Mysteries of Paris, now published, reconstructs in intense and elaborate detail, often in the present tense, the ‘quest for Fullerton’ which began in 1968, gives chapter and verse for Lewis’s misrepresentations, and takes us up to the moment Mainwaring received her copy of the biography in 1975 and read with stupefaction – what she calls in the TLS piece a ‘shock of non-recognition’ – what it had made of her findings. ‘What do you do when you find that the results of long, hard, unpaid labour have been tossed into the poubelle, rubbish, garbage, and you are fulsomely praised for distortion of the facts?’
There is something strange about this chronology. Details of research done thirty years ago – word-for-word conversations with interviewees, minute details of appointments made, encounters with archivists, descriptions of every page disinterred – are produced as if warm and new. (Quite possible if a diary was kept; quite plausible if fiction is the genre.) The resentment against Lewis – referred to throughout only as ‘the biographer’, and with no entry in the index – has been kept fresh for 25 years; the book that was supposed to have been completed in 1988 is only now being published. The biographical work that has been done on Wharton since 1975, for instance by Cynthia Wolff, Eleanor Dwight and Shari Benstock (who is at pains in her book to correct some inaccuracies by Lewis) is barely mentioned, as if no one existed in this contest over Fullerton except Lewis and Mainwaring. It is as curious a story of slow-burning, obsessional scholarly revenge as Kipling’s ‘Dayspring Mishandled’.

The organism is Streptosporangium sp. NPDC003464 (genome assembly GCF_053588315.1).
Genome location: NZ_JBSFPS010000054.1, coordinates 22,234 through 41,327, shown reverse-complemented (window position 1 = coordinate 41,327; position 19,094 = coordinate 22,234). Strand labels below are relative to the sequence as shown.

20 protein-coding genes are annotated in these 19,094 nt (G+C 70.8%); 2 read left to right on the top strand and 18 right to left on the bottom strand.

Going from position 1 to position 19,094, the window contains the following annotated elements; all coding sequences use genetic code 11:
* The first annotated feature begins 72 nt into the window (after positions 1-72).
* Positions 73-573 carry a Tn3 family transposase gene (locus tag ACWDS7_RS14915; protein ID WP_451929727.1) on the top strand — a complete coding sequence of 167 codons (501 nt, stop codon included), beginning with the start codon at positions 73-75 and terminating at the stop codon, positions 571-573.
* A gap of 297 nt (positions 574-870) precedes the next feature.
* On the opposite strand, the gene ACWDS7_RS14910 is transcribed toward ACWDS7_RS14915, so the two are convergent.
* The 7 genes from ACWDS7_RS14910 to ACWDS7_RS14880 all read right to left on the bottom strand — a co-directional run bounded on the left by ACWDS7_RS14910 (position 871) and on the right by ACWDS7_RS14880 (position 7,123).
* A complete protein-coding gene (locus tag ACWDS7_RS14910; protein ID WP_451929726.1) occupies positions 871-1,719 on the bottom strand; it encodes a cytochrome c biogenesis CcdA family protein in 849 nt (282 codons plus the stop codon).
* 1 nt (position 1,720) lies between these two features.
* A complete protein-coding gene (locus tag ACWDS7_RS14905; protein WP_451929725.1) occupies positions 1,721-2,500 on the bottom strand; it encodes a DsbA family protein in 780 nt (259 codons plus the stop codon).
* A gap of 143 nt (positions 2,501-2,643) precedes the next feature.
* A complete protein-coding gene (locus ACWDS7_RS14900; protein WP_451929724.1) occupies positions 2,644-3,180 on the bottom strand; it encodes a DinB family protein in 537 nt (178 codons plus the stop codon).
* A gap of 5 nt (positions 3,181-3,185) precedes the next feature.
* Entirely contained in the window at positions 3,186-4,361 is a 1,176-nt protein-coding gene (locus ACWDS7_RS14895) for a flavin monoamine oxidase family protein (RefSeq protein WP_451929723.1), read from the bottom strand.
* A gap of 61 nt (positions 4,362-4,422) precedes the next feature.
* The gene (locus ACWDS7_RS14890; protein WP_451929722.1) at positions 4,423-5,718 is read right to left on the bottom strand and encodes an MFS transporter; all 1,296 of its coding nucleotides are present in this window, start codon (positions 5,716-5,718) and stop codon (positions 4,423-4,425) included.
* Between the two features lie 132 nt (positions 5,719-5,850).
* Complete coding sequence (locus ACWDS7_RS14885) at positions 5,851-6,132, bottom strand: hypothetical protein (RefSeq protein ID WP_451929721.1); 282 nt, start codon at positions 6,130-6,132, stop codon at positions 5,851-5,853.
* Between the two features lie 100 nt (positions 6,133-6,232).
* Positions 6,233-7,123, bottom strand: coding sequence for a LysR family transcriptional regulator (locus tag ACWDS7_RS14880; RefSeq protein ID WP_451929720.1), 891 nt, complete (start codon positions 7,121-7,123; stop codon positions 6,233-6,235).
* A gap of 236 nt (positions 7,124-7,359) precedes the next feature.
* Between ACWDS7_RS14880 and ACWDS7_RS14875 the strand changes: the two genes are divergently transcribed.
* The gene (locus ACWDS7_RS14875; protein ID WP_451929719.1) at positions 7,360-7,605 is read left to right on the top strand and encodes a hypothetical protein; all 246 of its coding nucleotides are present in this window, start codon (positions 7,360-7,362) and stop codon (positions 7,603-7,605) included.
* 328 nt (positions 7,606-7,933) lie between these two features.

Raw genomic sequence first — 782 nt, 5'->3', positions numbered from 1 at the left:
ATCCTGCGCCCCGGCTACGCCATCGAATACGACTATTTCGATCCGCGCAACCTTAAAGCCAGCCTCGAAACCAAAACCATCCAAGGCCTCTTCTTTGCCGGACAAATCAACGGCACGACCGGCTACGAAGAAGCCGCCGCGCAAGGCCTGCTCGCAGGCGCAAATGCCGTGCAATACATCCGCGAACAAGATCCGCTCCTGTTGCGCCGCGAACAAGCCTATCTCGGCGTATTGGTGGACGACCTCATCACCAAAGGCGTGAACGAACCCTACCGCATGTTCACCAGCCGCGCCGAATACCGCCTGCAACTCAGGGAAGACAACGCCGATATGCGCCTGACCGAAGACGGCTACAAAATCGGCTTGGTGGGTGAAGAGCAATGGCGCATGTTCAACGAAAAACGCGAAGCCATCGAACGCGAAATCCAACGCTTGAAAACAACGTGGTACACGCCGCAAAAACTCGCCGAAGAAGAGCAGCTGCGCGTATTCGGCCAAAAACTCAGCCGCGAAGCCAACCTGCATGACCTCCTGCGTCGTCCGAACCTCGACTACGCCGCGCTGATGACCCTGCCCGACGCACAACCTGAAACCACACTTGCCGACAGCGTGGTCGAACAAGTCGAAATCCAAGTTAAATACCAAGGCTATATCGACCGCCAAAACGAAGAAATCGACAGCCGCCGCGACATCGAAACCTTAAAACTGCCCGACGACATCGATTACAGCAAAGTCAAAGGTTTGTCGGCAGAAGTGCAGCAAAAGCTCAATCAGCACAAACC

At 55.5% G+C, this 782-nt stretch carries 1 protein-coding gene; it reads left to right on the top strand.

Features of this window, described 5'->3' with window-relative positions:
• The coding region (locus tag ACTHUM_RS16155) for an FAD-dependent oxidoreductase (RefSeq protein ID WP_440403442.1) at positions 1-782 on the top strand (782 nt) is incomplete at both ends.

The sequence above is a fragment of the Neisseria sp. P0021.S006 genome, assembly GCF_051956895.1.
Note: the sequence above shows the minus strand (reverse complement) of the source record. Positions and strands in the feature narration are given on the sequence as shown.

Not half as curious, though, as the story of William Morton Fullerton (1865-1952) himself, as pieced together by his last female pursuer. This handsome, dark, blue-eyed, dapper, short American (Henry James gives him much longer legs as Merton Densher, as well as turning him into an Englishman), owner of a flamboyant moustache, tremendous sexual charm and (as Mainwaring puts it) ‘an agile, catholic penis’, came of solid New England stock. His father was a minister turned insurance man, his mother a minister’s daughter; they had two sons and an adopted daughter (really their niece), Katharine. ‘Will’ Fullerton went to Harvard in the 1880s and studied art history under Charles Eliot Norton. Santayana (who wrote him some bawdy letters) and Bernard Berenson were contemporaries. (So he touched on Wharton’s world years before he met her.) He wanted a fellowship but, to his lasting disappointment, he didn’t get one. He travelled to Egypt and Europe, met his hero George Meredith, and moved smoothly into bisexual, upper-class Edwardian London circles. He had affairs with the sculptor Ronald Sutherland (Lord Gower, decadent model for Wilde’s Lord Henry in The Picture of Dorian Gray), the theatre designer Percy Anderson, and ‘the Ranee of Sarawak’, Lady Margaret Brooke. He knew Wilde, and developed flirtatious friendships with the much older playwright and composer Hamilton Aïdé and with Henry James, who looked back wistfully years later on ‘something – ah, so tender! – in me that was only quite yearningly ready for you’.
In 1891, Fullerton took a job in the Paris office of the Times, and would live in Paris until his death. He knew Verlaine, Walter Berry, Anna de Noailles, Maurice Barrès, le tout Paris. He reported on the Dreyfus case as a passionate Dreyfusard, but was never a high-flyer on the Times, and left in 1910 to become a freelance writer. After the war, he was editor of the American news page of Le Figaro (‘Le Figaro aux Etats-Unis’) and then a contributor to the Journal des débats. His writing became increasingly anti-democratic and reactionary. Problems of Power, his 1913 analysis of the current world situation, is full of sentences like: ‘Irony and absurdity seem to characterise most manifestations of the human mob.’ He may have been a collaborator – or at least an equivocator – during the Occupation.